That the Legislative Assembly of Manipur was not convened on Monday, as recommended by the Council of Ministers, is an indication of how grave the crisis gripping the State is. Governor Anusuiya Uikey did not issue the notification summoning the House, even though the Cabinet had advised her on August 4 itself to call for the session on August 21. The delay on the part of Raj Bhavan in issuing the notification is presumably due to the political and law and order situation in the State. Legislators of Kuki ethnicity, across party affiliations, have expressed their inability to attend the Assembly session due to the prevailing atmosphere, as violence continues in parts of the State. It is unlikely that the Governor is unaware of the constitutional position that she is bound by the advice of the government with regard to summoning the Assembly. A Constitution Bench had made this clear in Nabam Rebia (2016). Whether the Governor is guided by her own wisdom or the Union government’s assessment of the situation, it is difficult to justify the failure to hold the Assembly session as sought by the Council of Ministers. The last session of the Manipur Assembly was held in March, and the House has to meet again before the expiry of six months from its previous sitting. The period ends on September 2.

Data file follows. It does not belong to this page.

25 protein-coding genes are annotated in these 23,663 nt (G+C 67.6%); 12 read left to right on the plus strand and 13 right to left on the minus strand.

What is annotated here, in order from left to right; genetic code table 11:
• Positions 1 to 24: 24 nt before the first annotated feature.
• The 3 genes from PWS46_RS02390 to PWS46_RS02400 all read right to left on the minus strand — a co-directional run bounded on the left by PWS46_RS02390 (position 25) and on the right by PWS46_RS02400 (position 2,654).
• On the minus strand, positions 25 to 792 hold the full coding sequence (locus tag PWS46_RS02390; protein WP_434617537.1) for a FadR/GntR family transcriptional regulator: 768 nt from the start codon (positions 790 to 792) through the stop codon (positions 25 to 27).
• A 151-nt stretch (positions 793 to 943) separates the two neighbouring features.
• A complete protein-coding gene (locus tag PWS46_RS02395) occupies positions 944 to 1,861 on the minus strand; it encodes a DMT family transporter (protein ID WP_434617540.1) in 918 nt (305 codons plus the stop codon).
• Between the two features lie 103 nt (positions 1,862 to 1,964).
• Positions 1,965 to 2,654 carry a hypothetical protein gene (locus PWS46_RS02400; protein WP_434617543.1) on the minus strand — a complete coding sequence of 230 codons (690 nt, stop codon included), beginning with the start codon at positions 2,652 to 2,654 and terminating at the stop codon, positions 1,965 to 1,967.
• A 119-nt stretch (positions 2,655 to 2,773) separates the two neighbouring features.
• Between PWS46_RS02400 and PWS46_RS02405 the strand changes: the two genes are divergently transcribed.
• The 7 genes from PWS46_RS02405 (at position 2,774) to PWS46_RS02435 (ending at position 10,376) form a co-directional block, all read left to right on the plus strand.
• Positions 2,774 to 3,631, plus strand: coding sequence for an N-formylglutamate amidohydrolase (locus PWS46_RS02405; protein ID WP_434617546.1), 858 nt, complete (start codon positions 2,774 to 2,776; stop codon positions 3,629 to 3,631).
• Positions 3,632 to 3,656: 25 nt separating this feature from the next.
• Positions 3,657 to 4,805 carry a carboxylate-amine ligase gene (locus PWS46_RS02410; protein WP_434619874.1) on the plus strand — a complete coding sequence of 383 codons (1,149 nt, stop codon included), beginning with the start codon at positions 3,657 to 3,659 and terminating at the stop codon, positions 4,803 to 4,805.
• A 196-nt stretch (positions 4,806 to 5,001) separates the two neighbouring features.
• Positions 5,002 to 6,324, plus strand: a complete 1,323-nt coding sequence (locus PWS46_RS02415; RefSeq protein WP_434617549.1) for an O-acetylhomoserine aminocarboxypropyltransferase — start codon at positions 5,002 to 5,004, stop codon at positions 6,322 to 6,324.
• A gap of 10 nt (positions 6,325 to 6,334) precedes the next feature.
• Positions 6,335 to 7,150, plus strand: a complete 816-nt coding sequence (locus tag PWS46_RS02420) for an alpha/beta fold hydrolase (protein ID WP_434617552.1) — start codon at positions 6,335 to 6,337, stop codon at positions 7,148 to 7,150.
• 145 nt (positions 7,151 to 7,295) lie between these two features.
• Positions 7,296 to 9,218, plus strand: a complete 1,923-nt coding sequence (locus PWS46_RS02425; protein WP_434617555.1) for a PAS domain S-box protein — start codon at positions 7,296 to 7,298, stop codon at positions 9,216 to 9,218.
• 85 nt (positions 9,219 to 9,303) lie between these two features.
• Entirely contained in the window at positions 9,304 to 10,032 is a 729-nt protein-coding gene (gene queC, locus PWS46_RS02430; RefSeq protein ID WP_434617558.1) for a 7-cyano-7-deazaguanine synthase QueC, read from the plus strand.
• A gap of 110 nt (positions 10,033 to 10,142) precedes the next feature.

There have been both political and civil society demands for the Assembly to meet and discuss the violence that broke out early in May over a High Court order that directed the Manipur government to respond to a communication from the Union Ministry for Tribal Affairs on recommending the grant of Scheduled Tribe status to the Meitei community. The delay on the Governor’s part in notifying the session casts a shadow on the legitimacy and authority of the government headed by Chief Minister N. Biren Singh. The Governor would be well-advised to act on the Cabinet’s recommendation. On another issue, there appears to be an unusual delay in the appointment of Justice Siddharth Mridul, a judge of the Delhi High Court, as the Manipur High Court’s Chief Justice. The court has been under an Acting Chief Justice for several months now. Reports suggest that the Centre has forwarded the Collegium’s recommendation to the State government for its consent. The question arises whether any constitutional functionary in the State is holding back the process. The chain of events set off by an order passed by the Acting Chief Justice has already witnessed much violence and disorder, and the State should not lapse into further constitutional disarray.